SETTING THE RECORD STRAIGHT

Bob's Head ShotSubmitted by Bob Broudo, Headmaster of Landmark School

Advocates and educators across the country took extra time during this National Dyslexia and Learning Disabilities Awareness Month to increase understanding of learning disabilities, which affect one in seven Americans. Not surprisingly, some inaccurate assumptions still exist related to what learning disabilities are – and aren’t. Let’s look at a few of those and set the record straight.

Myth 1: Learning disabilities are a medical issue.
The medical model of learning disabilities suggests that such disabilities are something to be diagnosed and “fixed.” That mindset only emphasizes the disparity between social conventions and differences in people that should be embraced. Unlike an illness or other medical condition, a learning disability cannot be identified with a simple blood test or X-ray.  And because the types of disabilities and severity vary so much from person to person, there also is no one way to help people with learning disabilities address their specific challenges and become successful learners.

Myth 2: Learning disabilities are only in children and can be outgrown.
People of all ages have learning disabilities. It makes sense that children happen to be diagnosed with language-based learning disabilities, such as dyslexia, at school age; that’s the time they are exposed to reading, writing, numbers, and expectations of comprehension. Sometimes the struggles are identified early on, sometimes they are not. In fact, many people might not be formally diagnosed with a learning disability until adulthood.

No matter when a diagnosis is made, learning disabilities do not disappear. However, with the right guidance and help, the effects of a disability can be minimized. People with learning disabilities can be very successful in every aspect of school and work – because they understand what they need to do to adapt their learning processes. Imagine forcing someone to run marathons when he or she is not a marathon runner. That person will likely struggle and fail in every marathon, because his body just isn’t made to handle it. The key to success is to meet students where they are, figure out how they learn best, help them build skills to remediate their weaknesses, and develop the interests students with learning disabilities are good at.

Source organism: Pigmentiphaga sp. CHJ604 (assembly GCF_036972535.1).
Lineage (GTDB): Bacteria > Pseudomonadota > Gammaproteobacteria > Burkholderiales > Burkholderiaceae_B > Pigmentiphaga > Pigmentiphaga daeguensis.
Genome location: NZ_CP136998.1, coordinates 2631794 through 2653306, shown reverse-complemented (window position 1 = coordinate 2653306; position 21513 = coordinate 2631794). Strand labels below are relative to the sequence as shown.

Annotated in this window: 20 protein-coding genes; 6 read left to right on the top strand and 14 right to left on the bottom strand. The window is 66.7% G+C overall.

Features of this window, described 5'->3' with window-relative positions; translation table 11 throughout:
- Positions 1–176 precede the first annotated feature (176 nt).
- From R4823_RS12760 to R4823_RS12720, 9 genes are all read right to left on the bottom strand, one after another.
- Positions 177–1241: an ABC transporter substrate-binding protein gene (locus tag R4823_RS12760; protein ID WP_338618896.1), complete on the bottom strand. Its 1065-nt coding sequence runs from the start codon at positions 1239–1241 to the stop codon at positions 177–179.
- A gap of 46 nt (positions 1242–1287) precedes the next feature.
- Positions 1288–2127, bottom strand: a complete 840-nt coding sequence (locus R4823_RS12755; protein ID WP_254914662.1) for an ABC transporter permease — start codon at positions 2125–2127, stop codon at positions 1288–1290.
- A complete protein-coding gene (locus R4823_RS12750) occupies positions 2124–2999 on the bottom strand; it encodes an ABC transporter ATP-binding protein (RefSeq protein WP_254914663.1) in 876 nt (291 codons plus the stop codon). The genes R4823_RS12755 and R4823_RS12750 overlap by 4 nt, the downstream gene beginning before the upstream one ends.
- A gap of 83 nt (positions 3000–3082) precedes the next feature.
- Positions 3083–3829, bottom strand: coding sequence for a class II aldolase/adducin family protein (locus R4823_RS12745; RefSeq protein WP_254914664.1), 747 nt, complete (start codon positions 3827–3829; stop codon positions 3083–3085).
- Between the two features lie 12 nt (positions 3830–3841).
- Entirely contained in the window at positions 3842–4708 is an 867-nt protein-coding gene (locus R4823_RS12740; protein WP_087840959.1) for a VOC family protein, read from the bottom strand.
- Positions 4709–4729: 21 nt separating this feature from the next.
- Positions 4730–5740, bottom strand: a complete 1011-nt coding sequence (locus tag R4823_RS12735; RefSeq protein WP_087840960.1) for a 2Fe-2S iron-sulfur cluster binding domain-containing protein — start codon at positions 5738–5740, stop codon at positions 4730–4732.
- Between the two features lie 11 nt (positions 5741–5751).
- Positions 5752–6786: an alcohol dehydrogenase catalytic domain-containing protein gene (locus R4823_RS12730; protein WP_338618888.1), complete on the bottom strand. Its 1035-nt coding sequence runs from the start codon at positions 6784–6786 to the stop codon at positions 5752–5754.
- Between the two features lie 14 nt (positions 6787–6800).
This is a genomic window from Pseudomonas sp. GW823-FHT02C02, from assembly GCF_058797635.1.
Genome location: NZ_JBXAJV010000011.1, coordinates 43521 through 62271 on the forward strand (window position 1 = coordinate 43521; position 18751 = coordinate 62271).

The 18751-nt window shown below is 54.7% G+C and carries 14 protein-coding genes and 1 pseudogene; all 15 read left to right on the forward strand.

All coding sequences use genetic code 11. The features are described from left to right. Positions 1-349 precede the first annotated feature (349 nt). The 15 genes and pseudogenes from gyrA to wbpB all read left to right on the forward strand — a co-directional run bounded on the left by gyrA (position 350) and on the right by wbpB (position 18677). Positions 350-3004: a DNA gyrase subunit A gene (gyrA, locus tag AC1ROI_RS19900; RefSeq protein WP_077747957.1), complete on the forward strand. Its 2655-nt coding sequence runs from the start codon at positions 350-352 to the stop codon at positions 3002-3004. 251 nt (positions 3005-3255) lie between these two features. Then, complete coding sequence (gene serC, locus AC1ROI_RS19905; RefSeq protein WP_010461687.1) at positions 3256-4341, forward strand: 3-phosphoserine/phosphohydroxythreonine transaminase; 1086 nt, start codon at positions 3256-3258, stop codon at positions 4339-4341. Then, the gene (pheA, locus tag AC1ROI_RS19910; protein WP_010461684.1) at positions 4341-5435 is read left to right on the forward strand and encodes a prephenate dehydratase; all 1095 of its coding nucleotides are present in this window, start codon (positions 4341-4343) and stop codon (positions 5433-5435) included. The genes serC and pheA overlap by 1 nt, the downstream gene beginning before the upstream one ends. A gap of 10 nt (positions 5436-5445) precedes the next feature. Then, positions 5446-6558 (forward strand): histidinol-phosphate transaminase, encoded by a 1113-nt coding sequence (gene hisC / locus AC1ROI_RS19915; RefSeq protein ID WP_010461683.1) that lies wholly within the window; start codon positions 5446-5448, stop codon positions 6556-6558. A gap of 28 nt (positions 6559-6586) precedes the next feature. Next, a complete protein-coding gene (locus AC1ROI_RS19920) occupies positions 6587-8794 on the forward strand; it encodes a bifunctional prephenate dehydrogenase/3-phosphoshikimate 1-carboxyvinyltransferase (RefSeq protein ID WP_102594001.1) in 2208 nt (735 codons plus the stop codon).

Myth 3: Learning disabilities are only academic in nature.
While learning disabilities are talked about most often in terms of reading, writing, and math, many people also face challenges in other activities and in their social lives. Some children have good verbal skills but are weak in visual and spatial perception, motor skills or organization. Sometimes the barriers causing difficulty in the classroom also affect their ability to participate in sports, to establish friendships, or to get along with peers. But just as with academic challenges, knowing how to work through accompanying struggles can set the stage for success.

What myths can you add to this list? Comment below to tell us what misconceptions you’ve encountered. In the meantime, check out The Truth About Dyslexia and Other Language-Based Learning Disabilities infographic. 

Leave a comment. 

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One Response to SETTING THE RECORD STRAIGHT

  1. For me an some of my friends it affects me in being able to work an be Completely independent
    As still struggle with many things I also have autism but it my ld that has made it hard to work an go beyond hs most don’t understand that many of us struggle on the more severe end an still deal with bully an stuff

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